What is the treatment for coeliac disease?

As gluten causes coeliac disease, simply removing gluten from the diet effectively cures the symptoms and removes the risks associated with having coeliac disease. Given that gluten is found in so many foods, this is not always very easy. Nowadays however, there are special ways of manufacturing flour that removes the gluten and enables bread, biscuits and cakes to be made that are gluten-free. There are also some naturally occurring gluten-free flours that can be used. These can be bought or baked at home. The dietitian will advise you on how to remove gluten from the diet and where you can get gluten-free food.

How quickly will the gut heal on a gluten free diet?

Even on a very strict gluten-free diet it can take several months for the intestine to return completely back to normal. An improvement in energy levels and reduction in symptoms should be seen within months, although it will take a little longer for growth to catch up.

What happens if my child accidentally eats gluten?

If your child accidentally has gluten they will come to no serious harm, but they may experience symptoms.

Unless you are very careful to remove all the gluten from the diet, they will receive no benefit from the gluten-free diet as the effects of even a small amount can last for a long time.

This is because it is not the amount of gluten that is important, but the scale of the body’s immune reaction that causes the damage.

Maintaining the diet can be particularly difficult when going out, eating with friends, at parties, while travelling and during adolescence. Some people with coeliac disease find that they have severe symptoms after eating a tiny amount of gluten, such as profuse diarrhoea or vomiting and they of course find it easier to stick to the diet. Having no symptoms does not mean you can eat gluten, your gut can still be damaged even if you have no or very mild symptoms.

Why is it important to stick to the gluten free diet?

Even though some people claim to have no symptoms at all when first diagnosed, the majority do actually feel better on a gluten-free diet.

People who do not stick to a very strict gluten-free diet are at risk of the complications of untreated coeliac disease. However, on a gluten-free diet the risk of the more severe complications of coeliac disease is very low.

The average life expectancy of coeliac patients on a gluten-free diet is exactly the same as for people without coeliac disease.

What are the complications of untreated coeliac disease?

Poor growth

Children who present with coeliac disease will often have poor weight gain and / or poor growth. Without removing all gluten from their diet, it is highly unlikely that these children will reach their maximum height potential.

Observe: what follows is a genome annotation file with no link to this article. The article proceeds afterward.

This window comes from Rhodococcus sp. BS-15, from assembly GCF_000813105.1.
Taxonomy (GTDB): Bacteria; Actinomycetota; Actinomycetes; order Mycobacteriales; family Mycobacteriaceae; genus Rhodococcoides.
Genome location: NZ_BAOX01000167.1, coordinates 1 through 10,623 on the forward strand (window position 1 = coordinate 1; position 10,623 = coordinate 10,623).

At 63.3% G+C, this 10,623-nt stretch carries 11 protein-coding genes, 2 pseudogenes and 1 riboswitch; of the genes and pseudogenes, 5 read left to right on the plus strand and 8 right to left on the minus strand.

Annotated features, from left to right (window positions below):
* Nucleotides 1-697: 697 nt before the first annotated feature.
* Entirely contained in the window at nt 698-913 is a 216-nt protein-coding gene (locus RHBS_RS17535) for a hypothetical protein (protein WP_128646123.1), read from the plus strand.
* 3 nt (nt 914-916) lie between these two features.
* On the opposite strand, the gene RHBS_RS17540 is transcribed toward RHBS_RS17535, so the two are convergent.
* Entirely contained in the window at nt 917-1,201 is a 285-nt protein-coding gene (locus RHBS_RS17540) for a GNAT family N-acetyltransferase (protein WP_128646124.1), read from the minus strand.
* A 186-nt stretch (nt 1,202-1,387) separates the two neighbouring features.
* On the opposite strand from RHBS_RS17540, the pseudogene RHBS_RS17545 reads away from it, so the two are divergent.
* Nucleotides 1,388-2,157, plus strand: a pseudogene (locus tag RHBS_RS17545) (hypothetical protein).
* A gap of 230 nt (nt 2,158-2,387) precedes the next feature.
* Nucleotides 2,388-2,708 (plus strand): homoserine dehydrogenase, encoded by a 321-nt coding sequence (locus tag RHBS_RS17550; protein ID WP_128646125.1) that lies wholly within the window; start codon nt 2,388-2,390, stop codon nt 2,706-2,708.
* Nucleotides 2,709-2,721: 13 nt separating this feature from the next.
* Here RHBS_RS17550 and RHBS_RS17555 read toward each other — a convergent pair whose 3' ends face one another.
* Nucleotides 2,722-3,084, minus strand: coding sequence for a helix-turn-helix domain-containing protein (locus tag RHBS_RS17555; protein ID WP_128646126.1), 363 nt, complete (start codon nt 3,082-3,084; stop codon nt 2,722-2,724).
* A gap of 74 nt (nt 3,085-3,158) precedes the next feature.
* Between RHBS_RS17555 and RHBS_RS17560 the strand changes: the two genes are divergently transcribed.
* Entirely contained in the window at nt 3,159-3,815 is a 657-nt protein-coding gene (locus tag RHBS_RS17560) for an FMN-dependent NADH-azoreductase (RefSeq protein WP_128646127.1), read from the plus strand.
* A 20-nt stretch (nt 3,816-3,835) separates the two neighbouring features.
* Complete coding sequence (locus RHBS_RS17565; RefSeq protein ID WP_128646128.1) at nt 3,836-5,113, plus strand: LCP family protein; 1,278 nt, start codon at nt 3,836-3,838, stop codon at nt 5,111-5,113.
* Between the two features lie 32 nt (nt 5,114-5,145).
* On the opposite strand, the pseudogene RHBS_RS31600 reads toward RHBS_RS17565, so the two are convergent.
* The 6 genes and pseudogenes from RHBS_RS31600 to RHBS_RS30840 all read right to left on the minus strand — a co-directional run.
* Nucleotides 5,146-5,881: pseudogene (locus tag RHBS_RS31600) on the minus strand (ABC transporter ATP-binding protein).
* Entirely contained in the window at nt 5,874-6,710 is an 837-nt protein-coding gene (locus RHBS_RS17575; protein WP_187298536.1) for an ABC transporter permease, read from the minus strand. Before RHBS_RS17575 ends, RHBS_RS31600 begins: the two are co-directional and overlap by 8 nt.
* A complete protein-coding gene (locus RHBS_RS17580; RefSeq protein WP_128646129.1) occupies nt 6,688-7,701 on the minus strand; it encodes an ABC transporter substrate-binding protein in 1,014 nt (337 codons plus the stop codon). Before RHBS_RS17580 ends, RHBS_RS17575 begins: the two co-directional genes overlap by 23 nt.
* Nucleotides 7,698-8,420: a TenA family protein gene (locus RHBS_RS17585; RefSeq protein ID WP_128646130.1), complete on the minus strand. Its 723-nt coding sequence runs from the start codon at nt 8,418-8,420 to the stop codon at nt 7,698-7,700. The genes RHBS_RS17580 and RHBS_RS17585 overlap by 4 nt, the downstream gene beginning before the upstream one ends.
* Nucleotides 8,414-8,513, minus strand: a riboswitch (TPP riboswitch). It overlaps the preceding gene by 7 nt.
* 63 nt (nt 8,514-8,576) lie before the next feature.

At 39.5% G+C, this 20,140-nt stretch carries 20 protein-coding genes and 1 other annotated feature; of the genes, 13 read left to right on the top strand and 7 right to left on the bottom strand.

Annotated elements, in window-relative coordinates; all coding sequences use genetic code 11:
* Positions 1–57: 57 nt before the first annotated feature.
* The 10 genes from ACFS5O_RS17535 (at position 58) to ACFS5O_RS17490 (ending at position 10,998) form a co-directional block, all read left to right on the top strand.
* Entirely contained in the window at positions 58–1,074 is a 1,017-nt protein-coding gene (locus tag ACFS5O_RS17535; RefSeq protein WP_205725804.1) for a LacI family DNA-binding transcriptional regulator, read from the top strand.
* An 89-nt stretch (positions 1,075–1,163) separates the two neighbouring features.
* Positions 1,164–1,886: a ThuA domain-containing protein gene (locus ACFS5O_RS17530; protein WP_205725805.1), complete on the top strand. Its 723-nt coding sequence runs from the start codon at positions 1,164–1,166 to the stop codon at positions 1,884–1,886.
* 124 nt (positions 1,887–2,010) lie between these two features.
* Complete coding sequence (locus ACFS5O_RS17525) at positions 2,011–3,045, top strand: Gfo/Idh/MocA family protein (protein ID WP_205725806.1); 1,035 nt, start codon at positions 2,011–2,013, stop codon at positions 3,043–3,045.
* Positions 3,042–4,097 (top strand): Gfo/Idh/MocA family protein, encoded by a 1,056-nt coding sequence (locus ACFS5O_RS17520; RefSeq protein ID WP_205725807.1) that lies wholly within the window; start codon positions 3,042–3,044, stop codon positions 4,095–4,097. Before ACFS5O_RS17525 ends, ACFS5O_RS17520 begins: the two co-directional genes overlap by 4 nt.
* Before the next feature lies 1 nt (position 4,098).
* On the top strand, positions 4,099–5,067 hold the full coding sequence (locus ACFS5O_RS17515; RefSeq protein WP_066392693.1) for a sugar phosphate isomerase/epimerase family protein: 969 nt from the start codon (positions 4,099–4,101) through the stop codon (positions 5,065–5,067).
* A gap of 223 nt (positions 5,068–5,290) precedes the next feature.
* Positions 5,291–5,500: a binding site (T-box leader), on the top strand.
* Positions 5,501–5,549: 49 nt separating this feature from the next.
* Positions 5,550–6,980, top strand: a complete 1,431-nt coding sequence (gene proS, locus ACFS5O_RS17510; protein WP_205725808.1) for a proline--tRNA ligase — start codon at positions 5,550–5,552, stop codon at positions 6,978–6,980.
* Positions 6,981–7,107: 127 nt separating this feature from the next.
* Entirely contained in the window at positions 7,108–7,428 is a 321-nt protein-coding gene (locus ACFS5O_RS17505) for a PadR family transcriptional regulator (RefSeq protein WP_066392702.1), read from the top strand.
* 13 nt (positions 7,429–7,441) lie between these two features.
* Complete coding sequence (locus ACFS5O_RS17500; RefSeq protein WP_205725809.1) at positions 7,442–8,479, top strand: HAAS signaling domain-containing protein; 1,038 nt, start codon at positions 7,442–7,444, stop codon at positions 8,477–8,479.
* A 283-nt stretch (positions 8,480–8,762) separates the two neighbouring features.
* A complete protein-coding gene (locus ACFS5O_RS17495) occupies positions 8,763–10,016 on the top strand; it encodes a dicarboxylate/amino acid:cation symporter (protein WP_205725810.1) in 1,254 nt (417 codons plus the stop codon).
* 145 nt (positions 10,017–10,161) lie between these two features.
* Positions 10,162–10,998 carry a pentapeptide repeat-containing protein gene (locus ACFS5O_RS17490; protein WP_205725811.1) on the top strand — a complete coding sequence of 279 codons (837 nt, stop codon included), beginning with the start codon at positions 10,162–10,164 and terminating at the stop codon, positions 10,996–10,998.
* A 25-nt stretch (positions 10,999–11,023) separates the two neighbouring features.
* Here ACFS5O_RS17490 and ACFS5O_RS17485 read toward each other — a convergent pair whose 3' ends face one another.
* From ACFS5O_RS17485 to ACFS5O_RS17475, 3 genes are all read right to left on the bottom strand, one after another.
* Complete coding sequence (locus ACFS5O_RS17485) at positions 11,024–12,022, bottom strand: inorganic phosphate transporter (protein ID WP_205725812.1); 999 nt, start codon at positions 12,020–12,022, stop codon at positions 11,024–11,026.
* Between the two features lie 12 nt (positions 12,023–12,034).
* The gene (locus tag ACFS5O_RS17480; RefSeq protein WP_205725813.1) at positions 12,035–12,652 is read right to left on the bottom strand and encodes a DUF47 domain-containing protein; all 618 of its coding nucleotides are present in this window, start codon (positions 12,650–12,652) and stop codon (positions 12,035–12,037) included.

Weak bones

One of the vitamins poorly absorbed in untreated coeliac disease is vitamin D, which is required to keep bones healthy. Patients with coeliac disease can have weak bones that fracture easily. However, the condition / strength of the bones can be largely restored in children and young adults by adherence to a gluten-free diet.

Impaired immunity

For reasons that are not well understood, patients with untreated coeliac disease can be susceptible to certain bacterial infections such as pneumonia and meningitis. This risk is rapidly reduced to normal levels by adherence to a gluten-free diet.

Dermatitis herpetiformas (or DH)

This is a very rare condition where the skin is also damaged by eating gluten (it is not due to exposure of the skin to gluten). It causes an intensely itchy blistering rash, often on the elbows, buttocks and or knees. While this will get better with a gluten-free diet, this takes some time to respond.


The most worrying complication of undiagnosed / untreated coeliac disease is the development of cancer in the small intestine. This is almost certainly the result of longstanding inflammation and damage in the intestine due to the immune reaction against gluten over many years. This is usually a cancer of the immune cells (called a ‘T-cell lymphoma’), which is almost unique to coeliac disease. However, this cancer is extremely rare and the risk of this condition is almost completely removed by adherence to a gluten-free diet.

Are there any other conditions associated with coeliac disease?

One of the reasons that your child will be invited to attend yearly clinics for follow up is that there are certain conditions that are more common in patients with diagnosed coeliac disease, even if gluten has been completely removed from the diet. Fortunately, the majority of these can be treated easily. It is important to consider the possibility of these developing if your child experiences any unexplained new symptoms.

Autoimmune conditions patients with coeliac disease actually have a very well developed immune system. It’s so powerful that it attacks things that it should not, such as gluten! Certain organs can also be damaged by the immune system and cause other so-called ‘auto-immune’ (or ‘self-immune’) conditions. However, the sooner gluten is completely removed from the diet, the lower the risk of developing other immune conditions later in life.